A Phone Call May Have Saved 16 Workers Crushed By Train, Says Opposition

Families of the victims are devastated.

Bhopal:

The deaths of 16 migrant workers from Madhya Pradesh, who were crushed by a train in Maharashtra’s Aurangabad on Friday, has raised serious questions about the coordination between the governments of the two neighbouring states.

Even though most of the remaining 31 special trains demanded by the Madhya Pradesh government are supposed to bring back those stranded in Maharashtra for weeks because of the COVID-19 lockdown, scores of workers say they have not received passes for the journey home.

Desperate to return to their families, a group of migrant labourers working at factories in Maharashtra’s Jalna left on foot at 7 pm on Thursday and were resting on rail tracks in the Aurangabad district when they were run over by a goods train early on Friday.

“We had applied for passes to our home district Umaria for returning to our families in our villages. But forget about getting passes, we did not even get any response despite having applied for it a week back,” one of the survivors Virendra Singh said.

Seven senior IAS officers of Principal Secretary rank were tasked by the state government on April 30 to coordinate with other states to bring back people from Madhya Pradesh stranded in other states. The 1994-batch IAS officer Deepali Rastogi, Principal Secretary of Tribal Affairs Department, was tasked with coordinating with Maharashtra.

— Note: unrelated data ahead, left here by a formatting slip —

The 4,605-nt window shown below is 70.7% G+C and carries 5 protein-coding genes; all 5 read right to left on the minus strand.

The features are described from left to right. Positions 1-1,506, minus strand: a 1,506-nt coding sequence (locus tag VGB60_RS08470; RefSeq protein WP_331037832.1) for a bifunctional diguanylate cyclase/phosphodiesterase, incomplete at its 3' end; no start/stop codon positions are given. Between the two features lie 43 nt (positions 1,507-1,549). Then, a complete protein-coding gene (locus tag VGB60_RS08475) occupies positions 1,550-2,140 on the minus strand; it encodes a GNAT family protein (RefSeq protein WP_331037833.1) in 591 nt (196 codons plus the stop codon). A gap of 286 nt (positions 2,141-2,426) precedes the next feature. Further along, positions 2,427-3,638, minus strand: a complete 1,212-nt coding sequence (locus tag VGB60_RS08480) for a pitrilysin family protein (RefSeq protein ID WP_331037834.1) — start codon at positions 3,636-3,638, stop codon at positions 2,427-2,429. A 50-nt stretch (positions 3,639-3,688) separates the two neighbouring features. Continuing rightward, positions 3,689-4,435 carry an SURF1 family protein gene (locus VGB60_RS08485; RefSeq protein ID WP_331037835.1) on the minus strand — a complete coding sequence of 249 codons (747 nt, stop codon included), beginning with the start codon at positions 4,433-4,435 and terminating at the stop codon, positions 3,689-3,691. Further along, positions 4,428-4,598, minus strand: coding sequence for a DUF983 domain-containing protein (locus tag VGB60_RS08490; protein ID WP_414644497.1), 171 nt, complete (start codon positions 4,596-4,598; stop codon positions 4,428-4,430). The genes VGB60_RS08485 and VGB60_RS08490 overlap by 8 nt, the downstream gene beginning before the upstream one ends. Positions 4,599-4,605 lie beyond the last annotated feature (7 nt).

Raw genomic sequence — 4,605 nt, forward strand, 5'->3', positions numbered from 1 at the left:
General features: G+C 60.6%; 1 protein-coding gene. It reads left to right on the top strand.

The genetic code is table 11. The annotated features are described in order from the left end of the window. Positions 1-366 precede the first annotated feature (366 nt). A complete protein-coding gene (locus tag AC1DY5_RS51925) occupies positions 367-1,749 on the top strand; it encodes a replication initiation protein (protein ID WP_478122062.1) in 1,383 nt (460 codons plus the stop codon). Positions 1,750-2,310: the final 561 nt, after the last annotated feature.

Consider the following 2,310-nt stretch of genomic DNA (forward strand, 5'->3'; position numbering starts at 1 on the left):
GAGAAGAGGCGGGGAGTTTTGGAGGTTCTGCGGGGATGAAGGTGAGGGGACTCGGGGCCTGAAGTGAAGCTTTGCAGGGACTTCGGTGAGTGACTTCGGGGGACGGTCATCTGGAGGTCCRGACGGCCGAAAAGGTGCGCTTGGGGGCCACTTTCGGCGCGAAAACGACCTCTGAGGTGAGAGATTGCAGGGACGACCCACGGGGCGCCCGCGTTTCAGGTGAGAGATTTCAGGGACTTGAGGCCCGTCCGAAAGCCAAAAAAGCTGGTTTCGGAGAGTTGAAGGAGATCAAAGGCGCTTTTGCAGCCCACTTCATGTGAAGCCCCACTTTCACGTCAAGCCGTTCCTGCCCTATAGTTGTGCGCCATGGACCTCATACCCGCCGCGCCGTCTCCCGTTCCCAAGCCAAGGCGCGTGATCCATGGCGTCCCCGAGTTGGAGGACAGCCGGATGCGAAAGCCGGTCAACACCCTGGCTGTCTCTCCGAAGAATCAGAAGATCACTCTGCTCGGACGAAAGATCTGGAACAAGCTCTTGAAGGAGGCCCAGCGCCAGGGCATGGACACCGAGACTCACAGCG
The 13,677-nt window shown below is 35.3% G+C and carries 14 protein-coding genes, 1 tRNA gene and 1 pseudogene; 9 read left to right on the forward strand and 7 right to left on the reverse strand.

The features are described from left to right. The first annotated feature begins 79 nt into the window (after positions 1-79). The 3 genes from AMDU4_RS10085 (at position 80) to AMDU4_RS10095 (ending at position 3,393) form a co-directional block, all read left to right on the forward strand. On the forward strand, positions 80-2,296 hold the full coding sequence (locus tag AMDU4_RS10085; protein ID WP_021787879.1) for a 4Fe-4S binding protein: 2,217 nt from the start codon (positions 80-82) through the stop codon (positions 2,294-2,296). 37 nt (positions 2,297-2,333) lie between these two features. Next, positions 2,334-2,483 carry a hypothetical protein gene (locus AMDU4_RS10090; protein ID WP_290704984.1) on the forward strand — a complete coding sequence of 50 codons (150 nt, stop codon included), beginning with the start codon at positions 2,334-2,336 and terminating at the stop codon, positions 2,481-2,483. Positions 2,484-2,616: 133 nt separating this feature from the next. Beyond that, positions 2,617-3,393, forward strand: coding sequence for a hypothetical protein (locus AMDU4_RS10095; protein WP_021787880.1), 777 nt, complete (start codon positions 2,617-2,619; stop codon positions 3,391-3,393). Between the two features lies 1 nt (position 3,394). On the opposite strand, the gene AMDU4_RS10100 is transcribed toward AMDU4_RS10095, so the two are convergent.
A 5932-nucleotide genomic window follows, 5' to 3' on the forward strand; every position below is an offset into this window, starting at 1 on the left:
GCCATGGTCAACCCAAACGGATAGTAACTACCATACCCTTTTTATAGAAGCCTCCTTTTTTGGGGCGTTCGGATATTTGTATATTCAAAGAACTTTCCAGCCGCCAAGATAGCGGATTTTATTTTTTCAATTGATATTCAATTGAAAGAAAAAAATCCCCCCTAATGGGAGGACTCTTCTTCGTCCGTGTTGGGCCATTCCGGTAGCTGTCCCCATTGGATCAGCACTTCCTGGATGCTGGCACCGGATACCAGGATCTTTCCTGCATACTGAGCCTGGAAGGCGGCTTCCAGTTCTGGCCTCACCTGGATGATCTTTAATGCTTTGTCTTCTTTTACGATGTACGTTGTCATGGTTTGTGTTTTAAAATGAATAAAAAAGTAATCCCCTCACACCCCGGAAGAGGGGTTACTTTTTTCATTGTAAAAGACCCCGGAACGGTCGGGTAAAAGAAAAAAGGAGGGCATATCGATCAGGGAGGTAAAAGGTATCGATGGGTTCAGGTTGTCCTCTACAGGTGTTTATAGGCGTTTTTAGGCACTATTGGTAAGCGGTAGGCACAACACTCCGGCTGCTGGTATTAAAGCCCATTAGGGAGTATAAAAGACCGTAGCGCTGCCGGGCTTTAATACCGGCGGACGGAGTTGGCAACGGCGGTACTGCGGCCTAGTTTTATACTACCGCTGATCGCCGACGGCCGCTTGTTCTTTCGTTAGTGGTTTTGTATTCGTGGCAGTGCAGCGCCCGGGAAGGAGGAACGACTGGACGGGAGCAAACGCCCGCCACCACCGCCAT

The opposition, however, alleges most of them never ever even picked the phone.

Former Chief Minister and senior Congress leader Digvijaya Singh demanded an impartial probe into the tragedy.

“Did the MP government try to register those migrant labourers? If yes, then what efforts were made to bring them back to their native state? The state’s Chief Minister Shivraj Singh Chouhan owes a reply and should be ashamed. Instead of daily giving statements before the media, he needs to do something concrete,” Mr Singh tweeted.

Families of the victims are devastated.

Paras Singh, father of one of the workers Raj Borham, said, “We got to know that he is dead from the administration. There is not much of farming activity here that’s why he had gone to Jalna.”

Another worker Deepak’s father Ashok Singh is inconsolable. Holding his two-year-old grandson, he said, “He is just waiting for his father. I don’t want anything from the government. I have lost everything.”

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